On the 1st of July 2017, the team visited the National Museum of African American History and Culture on the National Mall in Washington DC.The museum only opened about 8 months ago, so this was the first SAWIP team that had the opportunity to visit the museum.

Some 37 000 artifacts, including a set of slave shackles, a Tuskegee Airmen biplane and a fedora that belonged to Michael Jackson, are on display in the 400,000-square-foot museum, which strives to tell the complex, harrowing and irrepressible story of black America.

The museum’s collection is laid out chronologically, from the Middle Passage to the Obama presidency. Visitors are directed to descend 70 feet below ground, via a spiral ramp or elevator, to begin with the sections on African-American history. The bottom floor, which documents slavery, features artifacts like an auction block and works like a statue of Thomas Jefferson standing in front of a wall of bricks listing the names of slaves he owned.

The next floor, covering segregation, has stirring exhibits like a chapel that holds the windowed coffin that once held the body of Emmett Till, the 14-year-old who was murdered in Mississippi in 1955 for supposedly flirting with a white woman. The floor just below ground level takes the visitor from 1968 to today through objects like banners from President Obama’s 2008 campaign and posters from the Black Lives Matter movement.

Above ground level are the “Community” galleries, which tell the stories of African-Americans in the military and in sports through items like the Olympic medals of Carl Lewis and statues of Serena and Venus Williams. The “Culture” galleries, which focus on African-Americans’ contributions to the arts, music, film and television, have particularly fun memorabilia like Chuck Berry’s cherry-red Cadillac and Oprah Winfrey’s couch from the set of her television show.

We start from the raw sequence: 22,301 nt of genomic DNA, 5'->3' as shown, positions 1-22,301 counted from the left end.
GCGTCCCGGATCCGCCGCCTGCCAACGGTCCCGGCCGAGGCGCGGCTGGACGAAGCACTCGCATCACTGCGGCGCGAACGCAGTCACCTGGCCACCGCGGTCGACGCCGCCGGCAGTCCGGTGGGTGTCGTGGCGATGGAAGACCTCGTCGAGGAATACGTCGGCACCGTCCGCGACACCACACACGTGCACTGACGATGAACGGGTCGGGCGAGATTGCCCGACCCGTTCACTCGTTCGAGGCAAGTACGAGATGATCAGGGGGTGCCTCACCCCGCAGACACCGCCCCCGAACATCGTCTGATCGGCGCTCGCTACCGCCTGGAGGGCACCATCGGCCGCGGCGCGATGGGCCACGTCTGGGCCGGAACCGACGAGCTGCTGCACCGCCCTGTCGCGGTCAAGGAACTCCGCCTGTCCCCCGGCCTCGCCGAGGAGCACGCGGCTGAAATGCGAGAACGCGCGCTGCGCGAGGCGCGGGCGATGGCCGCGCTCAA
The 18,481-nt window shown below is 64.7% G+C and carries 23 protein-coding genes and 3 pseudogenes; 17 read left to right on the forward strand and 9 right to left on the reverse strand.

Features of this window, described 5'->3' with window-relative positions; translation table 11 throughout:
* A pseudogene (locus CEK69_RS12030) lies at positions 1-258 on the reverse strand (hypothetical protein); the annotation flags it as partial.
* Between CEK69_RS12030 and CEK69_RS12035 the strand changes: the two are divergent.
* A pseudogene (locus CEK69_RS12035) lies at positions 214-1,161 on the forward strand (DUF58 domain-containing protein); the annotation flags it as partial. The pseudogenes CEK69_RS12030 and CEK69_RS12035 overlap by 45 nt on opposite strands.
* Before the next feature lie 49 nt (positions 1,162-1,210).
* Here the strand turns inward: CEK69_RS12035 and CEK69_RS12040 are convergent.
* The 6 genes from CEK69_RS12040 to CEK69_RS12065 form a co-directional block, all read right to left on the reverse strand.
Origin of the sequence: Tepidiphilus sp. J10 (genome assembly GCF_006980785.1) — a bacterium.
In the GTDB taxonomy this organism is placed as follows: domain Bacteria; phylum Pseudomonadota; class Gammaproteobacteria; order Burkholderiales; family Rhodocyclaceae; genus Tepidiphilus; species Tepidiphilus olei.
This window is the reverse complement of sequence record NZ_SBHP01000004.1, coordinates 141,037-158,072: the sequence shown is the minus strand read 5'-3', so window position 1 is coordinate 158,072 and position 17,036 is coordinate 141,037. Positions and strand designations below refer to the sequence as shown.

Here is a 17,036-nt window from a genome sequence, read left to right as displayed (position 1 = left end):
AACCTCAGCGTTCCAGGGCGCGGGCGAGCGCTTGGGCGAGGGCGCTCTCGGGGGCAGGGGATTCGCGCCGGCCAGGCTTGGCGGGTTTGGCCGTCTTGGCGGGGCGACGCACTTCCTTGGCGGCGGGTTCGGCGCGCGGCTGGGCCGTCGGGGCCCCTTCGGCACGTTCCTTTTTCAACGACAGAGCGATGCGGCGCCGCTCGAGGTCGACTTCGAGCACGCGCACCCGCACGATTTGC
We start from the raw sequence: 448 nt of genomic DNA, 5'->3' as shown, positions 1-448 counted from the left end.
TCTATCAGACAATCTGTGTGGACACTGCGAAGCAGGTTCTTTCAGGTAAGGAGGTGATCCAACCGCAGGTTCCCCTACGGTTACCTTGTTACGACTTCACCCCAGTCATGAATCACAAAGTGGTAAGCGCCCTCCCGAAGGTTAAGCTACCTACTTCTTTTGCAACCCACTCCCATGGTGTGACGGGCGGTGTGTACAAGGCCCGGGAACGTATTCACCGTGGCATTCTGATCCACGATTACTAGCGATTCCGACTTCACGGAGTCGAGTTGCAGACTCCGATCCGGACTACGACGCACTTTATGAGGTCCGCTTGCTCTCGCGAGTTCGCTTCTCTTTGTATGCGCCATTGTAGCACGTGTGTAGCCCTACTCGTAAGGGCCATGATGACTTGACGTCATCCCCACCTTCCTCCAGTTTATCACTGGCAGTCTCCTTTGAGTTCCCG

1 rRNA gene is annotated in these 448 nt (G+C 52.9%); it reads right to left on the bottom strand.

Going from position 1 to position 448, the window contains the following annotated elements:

This was an incredible opportunity for the team as tickets are still rare and highly coveted. It reminded the team that the painful history of slavery and oppression in SA is not unique and reaffirmed that there is a great need for global solidarity among those of us on the continent as well as the diaspora. It also emphasized that societies are constructed and are therefore subject to change.

The top floors of the museum highlighted the various ways in which African-Americans have made history in popular culture, sport and political life. These served as a reminder of the contributions of enslaved and marginalized peoples both in the US and SA and encouraged the team to continually agitate for change.